Episode 6 (Chapter 19)

The substance of the battle between Frank and Tusk is basically gibberish, right? Subsidies, FERC, rare earth: I don't think you need to keep track of it all. The overarching narrative of the power of the private sector vs. the power of the government, and the optics—lights out for the first pitch of the baseball season, the two powerful pragmatists screaming at each other in townhomes and BBQ shops—are plenty engrossing on their own. 

The baseball subplot in particular was great. Here I thought we were getting another cheesy metaphor like the war reenactment of last episode, albeit with better comedy and pathos (the moments before Frank's pitch—will he or won't he massively embarrass himself?—may have been the first time this season I unabashedly rooted for the guy). But then the power cuts out. Turns out this is a real civics lesson: America's pastime is connected to America's industries is connected to America's government is connected to the world economy. 

The journalism tribulations just feel like stalling. Of course reporters aren't going to get to the bottom of Underwood's duplicity, not when he's willing to abuse the powers of his office—and to kill. The better way to really circumvent government secrecy, we've found in the Wikileaks era, is through technology. In other words, I think we'll see the return of Cashew, and her less charming owner, sooner or later.

Episode 7 (Chapter 20)

What to make of President Walker? All series he's been a weak character, mostly a non-entity except for the times when someone manipulates him in cartoonishly easy ways. But actor Michael Gill does a nice job making the character seem real. When he's frustrated, he demonstrates it in clipped, confident bursts of criticisms that I certainly wouldn't want to be on the receiving end of. He knows something's amiss in his White House, but due to Frank's sneakiness, he can't quite figure out what. In scenes like the one that opened the episode—the emergency meeting about attack ads, where he chews out Underwood—you feel for the guy.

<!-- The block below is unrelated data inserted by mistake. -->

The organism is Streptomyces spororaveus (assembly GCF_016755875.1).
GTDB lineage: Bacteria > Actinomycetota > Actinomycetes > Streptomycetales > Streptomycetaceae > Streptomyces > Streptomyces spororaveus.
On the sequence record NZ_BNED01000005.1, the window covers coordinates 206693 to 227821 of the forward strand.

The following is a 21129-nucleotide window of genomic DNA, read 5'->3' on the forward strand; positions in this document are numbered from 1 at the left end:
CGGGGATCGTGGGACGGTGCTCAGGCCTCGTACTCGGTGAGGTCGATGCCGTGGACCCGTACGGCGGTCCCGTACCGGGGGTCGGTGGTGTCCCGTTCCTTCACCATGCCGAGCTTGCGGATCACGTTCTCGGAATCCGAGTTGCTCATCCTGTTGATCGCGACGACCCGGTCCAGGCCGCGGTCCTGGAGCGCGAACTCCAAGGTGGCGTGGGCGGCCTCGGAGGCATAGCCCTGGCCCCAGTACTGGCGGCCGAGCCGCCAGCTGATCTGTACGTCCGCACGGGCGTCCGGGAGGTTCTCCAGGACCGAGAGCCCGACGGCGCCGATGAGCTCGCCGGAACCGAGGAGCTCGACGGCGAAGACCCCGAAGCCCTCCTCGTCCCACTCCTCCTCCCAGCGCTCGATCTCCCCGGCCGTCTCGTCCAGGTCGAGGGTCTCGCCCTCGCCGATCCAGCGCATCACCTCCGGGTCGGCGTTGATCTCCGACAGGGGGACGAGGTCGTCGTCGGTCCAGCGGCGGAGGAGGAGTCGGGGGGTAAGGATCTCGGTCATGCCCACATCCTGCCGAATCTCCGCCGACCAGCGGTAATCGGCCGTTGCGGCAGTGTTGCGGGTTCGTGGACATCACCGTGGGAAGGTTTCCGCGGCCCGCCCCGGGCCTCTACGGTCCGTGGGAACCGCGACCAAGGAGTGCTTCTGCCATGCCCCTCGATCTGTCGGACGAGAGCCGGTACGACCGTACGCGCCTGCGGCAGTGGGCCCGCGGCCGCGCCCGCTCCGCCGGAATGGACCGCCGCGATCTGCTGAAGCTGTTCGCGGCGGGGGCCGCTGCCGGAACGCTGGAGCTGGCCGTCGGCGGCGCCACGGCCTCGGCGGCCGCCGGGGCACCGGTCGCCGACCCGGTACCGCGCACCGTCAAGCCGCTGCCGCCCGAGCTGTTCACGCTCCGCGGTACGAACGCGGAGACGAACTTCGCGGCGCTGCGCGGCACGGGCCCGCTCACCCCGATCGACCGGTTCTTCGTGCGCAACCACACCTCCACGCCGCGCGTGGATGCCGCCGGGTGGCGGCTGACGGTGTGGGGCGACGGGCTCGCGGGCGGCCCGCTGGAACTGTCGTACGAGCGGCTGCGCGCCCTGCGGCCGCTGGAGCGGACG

Until, of course, he's swayed back to naivety by some transparent ploy—like Frank buying him a punching bag. Any other boss would go ballistic at a peace offering that says, in essence, you were immature and wrong to blame me. But here, it ignites a bromance between POTUS and VEEP. Then again, maybe we should assume more of Walker. Perhaps he has actually figured out that Frank is, as Tusk says, trying to destroy Walker's presidency. (He is, right?) Perhaps all the bonding we just witnessed over miniature battlefields and JFK-era paintings were really just an attempt by the leader of the free world to know his enemy.

After all, this episode hammered home just how much Cards' relationships are usually not what they seem.  The Underwoods' new communications director is a plant for Remy, and then he's a plant for the Underwoods against Remy. Remy's affair with Jackie surely will have implications in congress; congress, it turns out, is secretly in the pocket of Remy's boss Tusk. Tusk, it increasingly seems, has as much a stake in China's success as in America's. And Claire befriends the first lady and Christina to poison the president's marriage. Some friendly advice for all the characters: Don't trust any other character's friendly advice.

Episode 8 (Chapter 21)

The energy is flagging. The season started with so many high-stakes conflicts and an excellent twist, and the show's writers since then have been adept at coming up with new ways to portray the same few ideas about power, betrayal, and persuasion. But the driving motivations feel too remote right now. Frank racked up a few wins this hour—the bridge project, Linda's resignation—but for what? Rachel made out with her best friend, but who cares? Claire faced a setback in her campaign to get her sex-abuse bill passed, but does it matter?

The show remains remarkably stylish; the poolside steak-chucking scene, for example, was more memorable and suspenseful than the plot required it to be. I appreciate that the writers are being more strategic in displaying Frank's inner malevolence than they were last season. Every time he addresses viewers now—as when he called Linda a "backstabbing, vomit-inducing bitch" without missing a beat in conversation with Walker—it's clarifying and hilarious. And the revelation about Claire's infidelity will no doubt liven things up. You'd think Tusk & Co. could come up with a juicier scandal topic, though: The Underwoods have so much more hidden. But that's for later in the season, I imagine.

Episode 9 (Chapter 22)

Ah, there are the stakes: real people. Adam's and Freddy's livelihoods have been torched through no fault of their own. Even more devastating: The very relationships that seemed to prove Frank and Claire were human after all have been destroyed. Frank seems to feel some remorse for what happens to Freddy, but Claire, we're reminded again, is the steelier of the Underwoods. Informed that her former lover now hates her, she can only offer weary sympathy: "A terrible feeling, isn't it?" Chilling stuff. Give Robin Wright her Emmy.